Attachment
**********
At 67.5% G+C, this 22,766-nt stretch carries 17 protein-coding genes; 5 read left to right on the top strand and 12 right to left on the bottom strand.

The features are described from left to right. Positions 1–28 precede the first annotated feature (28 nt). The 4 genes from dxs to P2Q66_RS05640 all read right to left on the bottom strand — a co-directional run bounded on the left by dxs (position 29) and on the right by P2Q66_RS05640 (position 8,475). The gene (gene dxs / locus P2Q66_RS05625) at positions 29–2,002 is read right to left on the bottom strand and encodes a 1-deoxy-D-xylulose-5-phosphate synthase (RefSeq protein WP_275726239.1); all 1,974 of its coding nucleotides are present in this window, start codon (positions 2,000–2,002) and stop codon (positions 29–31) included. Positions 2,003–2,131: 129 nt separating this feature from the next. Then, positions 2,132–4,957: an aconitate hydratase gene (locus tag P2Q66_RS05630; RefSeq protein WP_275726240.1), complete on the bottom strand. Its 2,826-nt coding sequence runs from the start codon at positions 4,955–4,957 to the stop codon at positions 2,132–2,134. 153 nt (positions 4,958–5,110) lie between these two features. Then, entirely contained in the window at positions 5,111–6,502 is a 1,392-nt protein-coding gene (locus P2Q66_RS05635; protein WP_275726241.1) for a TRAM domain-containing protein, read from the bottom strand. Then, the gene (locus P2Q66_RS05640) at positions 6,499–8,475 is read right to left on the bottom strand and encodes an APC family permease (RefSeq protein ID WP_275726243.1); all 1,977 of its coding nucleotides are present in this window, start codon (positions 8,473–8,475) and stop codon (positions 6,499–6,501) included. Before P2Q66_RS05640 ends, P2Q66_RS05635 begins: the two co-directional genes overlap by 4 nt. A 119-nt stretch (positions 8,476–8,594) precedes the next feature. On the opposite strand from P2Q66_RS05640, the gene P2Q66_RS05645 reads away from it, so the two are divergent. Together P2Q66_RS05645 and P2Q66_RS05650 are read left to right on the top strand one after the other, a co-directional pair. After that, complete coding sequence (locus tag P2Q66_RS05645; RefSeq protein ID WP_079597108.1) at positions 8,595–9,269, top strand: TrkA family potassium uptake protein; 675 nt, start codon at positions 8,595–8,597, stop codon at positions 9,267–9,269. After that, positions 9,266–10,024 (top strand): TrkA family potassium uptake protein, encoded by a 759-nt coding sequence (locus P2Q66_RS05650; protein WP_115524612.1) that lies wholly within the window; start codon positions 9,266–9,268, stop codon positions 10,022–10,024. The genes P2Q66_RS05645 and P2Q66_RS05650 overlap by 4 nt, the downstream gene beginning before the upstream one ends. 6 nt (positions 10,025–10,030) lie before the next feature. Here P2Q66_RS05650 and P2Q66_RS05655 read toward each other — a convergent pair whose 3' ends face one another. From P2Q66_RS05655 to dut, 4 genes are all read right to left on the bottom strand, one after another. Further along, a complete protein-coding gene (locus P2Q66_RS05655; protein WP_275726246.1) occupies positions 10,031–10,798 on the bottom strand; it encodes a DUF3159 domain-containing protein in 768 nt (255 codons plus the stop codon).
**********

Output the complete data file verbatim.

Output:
At 67.5% G+C, this 22,766-nt stretch carries 17 protein-coding genes; 5 read left to right on the top strand and 12 right to left on the bottom strand.

The features are described from left to right. Positions 1–28 precede the first annotated feature (28 nt). The 4 genes from dxs to P2Q66_RS05640 all read right to left on the bottom strand — a co-directional run bounded on the left by dxs (position 29) and on the right by P2Q66_RS05640 (position 8,475). The gene (gene dxs / locus P2Q66_RS05625) at positions 29–2,002 is read right to left on the bottom strand and encodes a 1-deoxy-D-xylulose-5-phosphate synthase (RefSeq protein WP_275726239.1); all 1,974 of its coding nucleotides are present in this window, start codon (positions 2,000–2,002) and stop codon (positions 29–31) included. Positions 2,003–2,131: 129 nt separating this feature from the next. Then, positions 2,132–4,957: an aconitate hydratase gene (locus tag P2Q66_RS05630; RefSeq protein WP_275726240.1), complete on the bottom strand. Its 2,826-nt coding sequence runs from the start codon at positions 4,955–4,957 to the stop codon at positions 2,132–2,134. 153 nt (positions 4,958–5,110) lie between these two features. Then, entirely contained in the window at positions 5,111–6,502 is a 1,392-nt protein-coding gene (locus P2Q66_RS05635; protein WP_275726241.1) for a TRAM domain-containing protein, read from the bottom strand. Then, the gene (locus P2Q66_RS05640) at positions 6,499–8,475 is read right to left on the bottom strand and encodes an APC family permease (RefSeq protein ID WP_275726243.1); all 1,977 of its coding nucleotides are present in this window, start codon (positions 8,473–8,475) and stop codon (positions 6,499–6,501) included. Before P2Q66_RS05640 ends, P2Q66_RS05635 begins: the two co-directional genes overlap by 4 nt. A 119-nt stretch (positions 8,476–8,594) precedes the next feature. On the opposite strand from P2Q66_RS05640, the gene P2Q66_RS05645 reads away from it, so the two are divergent. Together P2Q66_RS05645 and P2Q66_RS05650 are read left to right on the top strand one after the other, a co-directional pair. After that, complete coding sequence (locus tag P2Q66_RS05645; RefSeq protein ID WP_079597108.1) at positions 8,595–9,269, top strand: TrkA family potassium uptake protein; 675 nt, start codon at positions 8,595–8,597, stop codon at positions 9,267–9,269. After that, positions 9,266–10,024 (top strand): TrkA family potassium uptake protein, encoded by a 759-nt coding sequence (locus P2Q66_RS05650; protein WP_115524612.1) that lies wholly within the window; start codon positions 9,266–9,268, stop codon positions 10,022–10,024. The genes P2Q66_RS05645 and P2Q66_RS05650 overlap by 4 nt, the downstream gene beginning before the upstream one ends. 6 nt (positions 10,025–10,030) lie before the next feature. Here P2Q66_RS05650 and P2Q66_RS05655 read toward each other — a convergent pair whose 3' ends face one another. From P2Q66_RS05655 to dut, 4 genes are all read right to left on the bottom strand, one after another. Further along, a complete protein-coding gene (locus P2Q66_RS05655; protein WP_275726246.1) occupies positions 10,031–10,798 on the bottom strand; it encodes a DUF3159 domain-containing protein in 768 nt (255 codons plus the stop codon).